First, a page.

[Wow but times one-thousand. Seriously, how people get the idea this is right to do blows my mind. In public, if anyone does this to me, I will respond with a, “Yes?” And depending on my mood, I get more interactive. Some comments include criticizing their outfit, how they look, and their right to look at people like that. Of course, when I’m at work, I just avoid them, hoping they need help, because they won’t find it from one of the most knowledgeable and helpful salespeople–because they offended him.]

1 – They wave you away like you’re bothering them.
[Yes, this is also an option in the world of social interaction. They give you the “Don’t bother me, I’m not interested, I’m just looking” wave. You come into someone’s place of business, you make clear you don’t want help. I’m quite sure you become someone who says no one was willing to help you either, right? Manners are a two-way road, people. You are a customer, you aren’t God, you aren’t even commander-in-chief. Actually, you’re just a human being in a world of human beings who consciously make decisions to choose how respectable they are with one-another. Can you imagine a world where everyone decided to be respectable to each other? Don’t laugh, it is a dream of mine.]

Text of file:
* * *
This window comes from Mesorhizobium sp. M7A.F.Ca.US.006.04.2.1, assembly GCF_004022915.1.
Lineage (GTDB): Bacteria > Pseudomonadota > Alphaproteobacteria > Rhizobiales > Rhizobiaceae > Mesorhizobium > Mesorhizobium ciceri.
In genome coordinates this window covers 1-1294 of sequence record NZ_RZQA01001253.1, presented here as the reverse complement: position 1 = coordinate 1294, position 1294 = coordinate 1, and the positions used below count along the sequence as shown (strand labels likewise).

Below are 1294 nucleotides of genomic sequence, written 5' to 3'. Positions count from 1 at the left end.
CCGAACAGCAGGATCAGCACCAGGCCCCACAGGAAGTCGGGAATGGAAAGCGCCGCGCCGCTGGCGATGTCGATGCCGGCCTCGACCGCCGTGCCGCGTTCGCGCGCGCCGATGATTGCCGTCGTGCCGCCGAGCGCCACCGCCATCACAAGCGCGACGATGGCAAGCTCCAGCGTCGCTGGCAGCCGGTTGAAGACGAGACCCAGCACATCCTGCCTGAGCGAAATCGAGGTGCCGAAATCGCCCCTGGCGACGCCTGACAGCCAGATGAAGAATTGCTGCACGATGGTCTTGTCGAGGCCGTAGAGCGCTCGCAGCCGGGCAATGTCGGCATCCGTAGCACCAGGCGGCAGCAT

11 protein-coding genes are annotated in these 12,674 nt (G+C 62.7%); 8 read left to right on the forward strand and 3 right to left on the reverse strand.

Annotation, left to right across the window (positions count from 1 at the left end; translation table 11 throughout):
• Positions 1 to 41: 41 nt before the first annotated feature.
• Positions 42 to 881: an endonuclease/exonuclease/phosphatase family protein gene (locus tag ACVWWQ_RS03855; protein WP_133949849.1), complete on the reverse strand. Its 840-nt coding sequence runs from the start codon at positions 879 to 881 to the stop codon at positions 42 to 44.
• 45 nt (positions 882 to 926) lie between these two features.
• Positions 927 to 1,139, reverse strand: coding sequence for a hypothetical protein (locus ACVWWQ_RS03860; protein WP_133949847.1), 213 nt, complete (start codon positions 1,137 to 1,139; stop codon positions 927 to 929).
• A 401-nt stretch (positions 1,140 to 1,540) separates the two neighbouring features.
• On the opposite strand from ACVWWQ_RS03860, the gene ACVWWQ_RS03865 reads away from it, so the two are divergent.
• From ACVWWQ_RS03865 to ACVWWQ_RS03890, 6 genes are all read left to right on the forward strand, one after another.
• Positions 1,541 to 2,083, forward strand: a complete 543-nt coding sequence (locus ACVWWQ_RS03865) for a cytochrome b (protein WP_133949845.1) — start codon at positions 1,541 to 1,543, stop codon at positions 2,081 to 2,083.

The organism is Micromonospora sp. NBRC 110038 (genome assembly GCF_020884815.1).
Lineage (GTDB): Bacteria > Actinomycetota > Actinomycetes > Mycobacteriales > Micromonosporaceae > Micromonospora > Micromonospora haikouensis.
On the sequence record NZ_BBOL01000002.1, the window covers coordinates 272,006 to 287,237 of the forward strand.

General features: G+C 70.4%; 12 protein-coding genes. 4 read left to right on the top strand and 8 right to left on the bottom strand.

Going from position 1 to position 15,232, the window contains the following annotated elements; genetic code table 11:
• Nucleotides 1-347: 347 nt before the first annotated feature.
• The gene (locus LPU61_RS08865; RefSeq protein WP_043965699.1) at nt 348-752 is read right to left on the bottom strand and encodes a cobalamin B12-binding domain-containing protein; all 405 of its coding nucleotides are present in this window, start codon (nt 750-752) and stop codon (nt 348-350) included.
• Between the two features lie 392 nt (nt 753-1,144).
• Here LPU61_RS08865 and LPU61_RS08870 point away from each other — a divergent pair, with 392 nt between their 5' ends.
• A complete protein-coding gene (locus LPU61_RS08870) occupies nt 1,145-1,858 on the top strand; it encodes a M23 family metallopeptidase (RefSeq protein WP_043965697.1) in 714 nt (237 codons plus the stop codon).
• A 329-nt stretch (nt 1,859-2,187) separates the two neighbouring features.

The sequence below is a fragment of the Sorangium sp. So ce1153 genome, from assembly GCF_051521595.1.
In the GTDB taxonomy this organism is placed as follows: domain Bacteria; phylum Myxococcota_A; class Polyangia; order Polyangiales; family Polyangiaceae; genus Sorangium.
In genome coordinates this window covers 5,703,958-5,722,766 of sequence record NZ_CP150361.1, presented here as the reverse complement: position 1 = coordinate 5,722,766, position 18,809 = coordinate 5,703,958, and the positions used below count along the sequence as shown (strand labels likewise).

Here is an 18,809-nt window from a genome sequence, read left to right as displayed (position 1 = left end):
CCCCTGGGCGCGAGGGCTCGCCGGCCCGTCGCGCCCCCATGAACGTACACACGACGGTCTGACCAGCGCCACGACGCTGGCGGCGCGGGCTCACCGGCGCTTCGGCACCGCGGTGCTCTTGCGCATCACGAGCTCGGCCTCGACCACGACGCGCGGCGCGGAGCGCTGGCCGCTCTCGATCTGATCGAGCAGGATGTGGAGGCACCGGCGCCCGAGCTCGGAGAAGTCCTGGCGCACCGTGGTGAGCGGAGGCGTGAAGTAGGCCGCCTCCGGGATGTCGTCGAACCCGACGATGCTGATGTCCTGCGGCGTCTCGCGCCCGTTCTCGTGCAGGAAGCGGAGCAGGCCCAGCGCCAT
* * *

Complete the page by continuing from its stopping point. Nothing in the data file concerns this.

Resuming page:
Either way, it would be fun to hear co-workers say, “Ooh, I just got a 1-point greeting! Sad face!” Yes, it is a sad face, you stamp it on the entire world. The End.

Hello, Welcome! The 7-Point System

I have developed a 7-point system for greeting responses, when you’re a

‘greeter’ and customers walk into the store.

7 – When they smile and say hello back.
[This is obviously the response of choice, because these people were raised as

decent, respectable human beings, and most likely, their children will also be

encouraged to say, “Hello!” *Waves*]

6 – When they give you a fake hello as if it strains them to take the time to

say it.
[I guess this is fine, but it’s still like asking, “Why are you even saying hi

if it’s such a drain on you?” I actually greet people because it’s what I’d

want, and I don’t do it because I ‘have to’. I even do it when I’m not working

sometimes, which is crazy. One of my co-workers did that at another store,

when he was greeted, he replied, “Hey, how are you doing?” It totally sounded

like he was hitting on the other person.]